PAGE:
Walking Our Faith: The view depends on where you’re standing – duct tape part four
Walking Our Faith
Last week, I met Liliana Stahlberg, pastor of Lord of the Mountains Church, for coffee at Amazing Grace. It was snowing heavily in my Blue River neighborhood, and being a nervous driver, I was 45 minutes late. Thankfully, Liliana waited and I’m grateful for her patience and our conversation.
When I began this series on the Bible, I sent out an email to local church leaders asking them to share a paragraph or two on why they felt reading the Bible was an important part of our spiritual lives. I received several responses from local pastors and have been sharing them with you. Liliana sent in her response twice, and then asked to meet for coffee for a fuller explanation.
I’ve profiled Pastor Liliana in this column, and we’ve met a few times over the past two years. She is a remarkable woman with a ministry that is geared toward community outreach which reflects her early life in Romania, and her decades of work there and in America working with orphans and the homeless.
As we talked over coffee, I realized we have different views of the Bible, as reflects the differences in our backgrounds. Where I see the Bible as a source for personal salvation and spiritual growth, Liliana might say the Bible is also a source for action, to right inequities in society. Our conversation was eye-opening for me and I am still thinking about it.
And that is exactly how I believe the Holy Spirit works when we open the door to hear the voices of other people.
When I write this column, I view it as an evolving conversation with God. Evolving not because God changes, God is I AM, the alpha and omega. But because I am changing. Hopefully, growing in my understanding of God.
But my walk of faith is an interior one. Reflecting my desire to better love God, to better know God, it is a contemplative journey. And so, when I read the Bible, I encounter God within its pages as a conversation. A dialogue which evolves as I become more aware of the Holy Spirit.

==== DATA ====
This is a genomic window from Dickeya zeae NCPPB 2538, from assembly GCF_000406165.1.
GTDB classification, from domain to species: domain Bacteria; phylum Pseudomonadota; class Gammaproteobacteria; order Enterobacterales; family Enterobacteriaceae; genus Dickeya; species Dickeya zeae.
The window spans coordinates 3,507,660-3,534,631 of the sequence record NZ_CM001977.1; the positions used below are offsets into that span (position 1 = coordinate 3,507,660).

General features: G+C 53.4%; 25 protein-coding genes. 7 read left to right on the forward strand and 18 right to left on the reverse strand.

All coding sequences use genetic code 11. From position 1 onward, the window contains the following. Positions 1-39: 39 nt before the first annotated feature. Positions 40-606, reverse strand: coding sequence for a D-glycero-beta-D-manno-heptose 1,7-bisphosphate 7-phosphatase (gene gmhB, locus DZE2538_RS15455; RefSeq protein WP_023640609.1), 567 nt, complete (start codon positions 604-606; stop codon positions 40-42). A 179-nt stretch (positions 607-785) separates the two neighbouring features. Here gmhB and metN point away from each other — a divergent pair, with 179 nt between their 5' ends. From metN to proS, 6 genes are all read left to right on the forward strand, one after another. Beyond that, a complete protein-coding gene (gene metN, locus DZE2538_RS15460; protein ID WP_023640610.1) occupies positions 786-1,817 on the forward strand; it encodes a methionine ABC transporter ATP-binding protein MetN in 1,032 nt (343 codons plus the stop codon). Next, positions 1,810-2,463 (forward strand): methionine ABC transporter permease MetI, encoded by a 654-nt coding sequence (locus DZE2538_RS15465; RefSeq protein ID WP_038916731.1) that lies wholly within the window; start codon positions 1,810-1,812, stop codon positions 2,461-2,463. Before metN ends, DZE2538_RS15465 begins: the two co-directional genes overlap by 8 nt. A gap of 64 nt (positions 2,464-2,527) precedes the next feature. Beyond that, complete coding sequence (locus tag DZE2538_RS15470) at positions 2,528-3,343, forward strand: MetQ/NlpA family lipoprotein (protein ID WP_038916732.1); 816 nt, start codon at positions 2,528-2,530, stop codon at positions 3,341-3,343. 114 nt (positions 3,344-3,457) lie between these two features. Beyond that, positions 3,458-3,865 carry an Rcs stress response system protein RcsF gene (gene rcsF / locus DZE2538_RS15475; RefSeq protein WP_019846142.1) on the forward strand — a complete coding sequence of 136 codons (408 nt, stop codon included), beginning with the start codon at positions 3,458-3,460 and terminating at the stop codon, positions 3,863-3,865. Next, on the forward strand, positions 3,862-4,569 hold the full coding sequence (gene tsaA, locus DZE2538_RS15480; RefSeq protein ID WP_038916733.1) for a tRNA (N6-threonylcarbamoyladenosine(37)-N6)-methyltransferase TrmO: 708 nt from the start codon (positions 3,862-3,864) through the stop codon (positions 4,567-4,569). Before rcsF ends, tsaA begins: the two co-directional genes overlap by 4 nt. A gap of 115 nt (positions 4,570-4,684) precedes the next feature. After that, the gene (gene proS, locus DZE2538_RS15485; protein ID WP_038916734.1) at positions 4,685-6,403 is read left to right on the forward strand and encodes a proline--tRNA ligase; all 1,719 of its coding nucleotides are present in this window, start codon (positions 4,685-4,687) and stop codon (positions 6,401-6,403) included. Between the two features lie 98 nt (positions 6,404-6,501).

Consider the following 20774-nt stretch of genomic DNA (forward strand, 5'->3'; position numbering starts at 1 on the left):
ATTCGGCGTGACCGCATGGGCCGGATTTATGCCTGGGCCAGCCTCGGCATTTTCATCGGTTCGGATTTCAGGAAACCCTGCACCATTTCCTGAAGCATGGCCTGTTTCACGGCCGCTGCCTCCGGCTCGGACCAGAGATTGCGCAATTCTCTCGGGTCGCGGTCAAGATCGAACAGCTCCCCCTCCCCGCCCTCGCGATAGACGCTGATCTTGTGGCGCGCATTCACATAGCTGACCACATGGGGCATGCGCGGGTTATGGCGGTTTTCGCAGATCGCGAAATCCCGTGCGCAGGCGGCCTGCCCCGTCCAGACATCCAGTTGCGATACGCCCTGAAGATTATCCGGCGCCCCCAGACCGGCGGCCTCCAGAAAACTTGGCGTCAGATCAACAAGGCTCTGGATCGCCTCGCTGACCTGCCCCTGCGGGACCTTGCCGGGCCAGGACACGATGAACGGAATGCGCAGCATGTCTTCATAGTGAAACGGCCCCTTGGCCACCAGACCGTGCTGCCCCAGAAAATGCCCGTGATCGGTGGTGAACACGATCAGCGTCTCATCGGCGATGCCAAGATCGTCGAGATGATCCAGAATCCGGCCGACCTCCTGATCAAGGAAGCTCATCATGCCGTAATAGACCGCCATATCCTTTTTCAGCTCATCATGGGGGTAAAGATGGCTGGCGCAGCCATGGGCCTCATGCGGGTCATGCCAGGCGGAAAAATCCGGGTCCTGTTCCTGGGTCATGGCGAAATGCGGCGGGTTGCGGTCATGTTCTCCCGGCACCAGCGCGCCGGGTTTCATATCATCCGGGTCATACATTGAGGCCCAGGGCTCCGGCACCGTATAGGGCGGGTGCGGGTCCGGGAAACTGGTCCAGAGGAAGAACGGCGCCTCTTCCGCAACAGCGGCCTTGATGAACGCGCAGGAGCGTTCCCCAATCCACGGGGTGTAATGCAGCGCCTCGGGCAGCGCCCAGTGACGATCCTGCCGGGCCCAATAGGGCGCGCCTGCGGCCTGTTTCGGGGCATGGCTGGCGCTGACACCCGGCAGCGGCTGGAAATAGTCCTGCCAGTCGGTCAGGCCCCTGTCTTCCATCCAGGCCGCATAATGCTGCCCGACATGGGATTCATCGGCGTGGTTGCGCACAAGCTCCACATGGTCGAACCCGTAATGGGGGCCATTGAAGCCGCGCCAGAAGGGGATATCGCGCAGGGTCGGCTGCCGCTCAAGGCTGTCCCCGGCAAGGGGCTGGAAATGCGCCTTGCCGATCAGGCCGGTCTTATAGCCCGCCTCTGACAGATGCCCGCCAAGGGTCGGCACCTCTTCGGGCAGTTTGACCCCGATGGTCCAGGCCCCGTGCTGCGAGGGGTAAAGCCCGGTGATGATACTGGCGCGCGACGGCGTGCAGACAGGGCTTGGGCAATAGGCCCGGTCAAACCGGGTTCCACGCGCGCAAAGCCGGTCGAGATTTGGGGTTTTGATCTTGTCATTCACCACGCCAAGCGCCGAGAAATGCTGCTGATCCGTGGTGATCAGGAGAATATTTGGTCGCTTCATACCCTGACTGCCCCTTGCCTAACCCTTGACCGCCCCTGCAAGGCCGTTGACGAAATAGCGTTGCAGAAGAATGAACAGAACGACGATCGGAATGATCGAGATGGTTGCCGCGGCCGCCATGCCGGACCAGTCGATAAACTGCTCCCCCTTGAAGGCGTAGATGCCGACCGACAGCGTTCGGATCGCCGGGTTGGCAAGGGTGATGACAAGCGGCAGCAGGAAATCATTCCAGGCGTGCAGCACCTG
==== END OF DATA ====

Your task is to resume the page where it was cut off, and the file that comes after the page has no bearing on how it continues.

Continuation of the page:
After Liliana and I had spoken for an hour, I had my first view of the Bible as oriented outward toward the world. She spoke about the ways in which the Bible has been used to repress or rally the oppressed throughout history.
Liliana’s views are remarkable and while I do not entirely share them, I believe they are timely and contain the seeds for discussion and action not only in the wider world, but in Summit County.
When we see the Bible, especially the teachings of Jesus Christ, as a means for personal transformation through salvation, and then community transformation through service, we create opportunities to become the hands and feet of Jesus Christ in the world.
I’ve asked Liliana to share her view, in her own words…
“And Jesus unrolled the scroll and found the place where it was written: / ‘The Spirit of the Lord is upon me, / because he has anointed me to bring good news to the poor / He has sent me to proclaim release to the captives and recovery of sight to the blind, / to let the oppressed go free, to proclaim the year of the Lord’s favor.’” ( Luke 4: 17-19)
The Bible is a collection of “dangerous” books, especially the writing of the New Testament, when in the hands of the disenfranchised, the very people whose company Jesus enjoyed.
When rightly interpreted in their historical, social and political contexts, the life and teachings of Jesus become a radical manifesto helping the poor ask for their rightful share of earthly goodness. When placed in the hands and hearts of the “wretched of the earth,” the Gospel of Jesus is indeed living up to its name, being the good news to the poor.
In the good Roman Catholic tradition of Liberation Theology, the Gospel has the power to lead the poor and the oppressed to stop believing in the sentimental messages about how they are going to enjoy riches in the afterlife that their priests try to impose on them, and begin to realize that God wants justice for them on this earth, where God’s abundance needs to be shared among all of God’s children.
They begin to live the life of Jesus, through nonviolent direct action and civil disobedience. They practice the teachings of Liberation Theology, a movement in the Roman Catholic Church in the 20th century in Latin America. The movement was squelched by the authorities of the Roman Catholic Church, who saw their privileges threatened.
One of the martyrs of this movement, Dom Helder Camara, a Brazilian Archbishop, famously said, “When I give food to the poor they call me a saint. When I ask why the poor have no food, they call me a communist.”
I hope you are learning as much as I am and are more inspired to open your Bible and read. The “Duct Tape” series on the Bible will continue for another week and then we’ll head into Lent and continue our walk of faith.
Suzanne lives in Breckenridge and she can be reached at email@example.com. Her books can be found at the Next Page Books and Nosh in Frisco.
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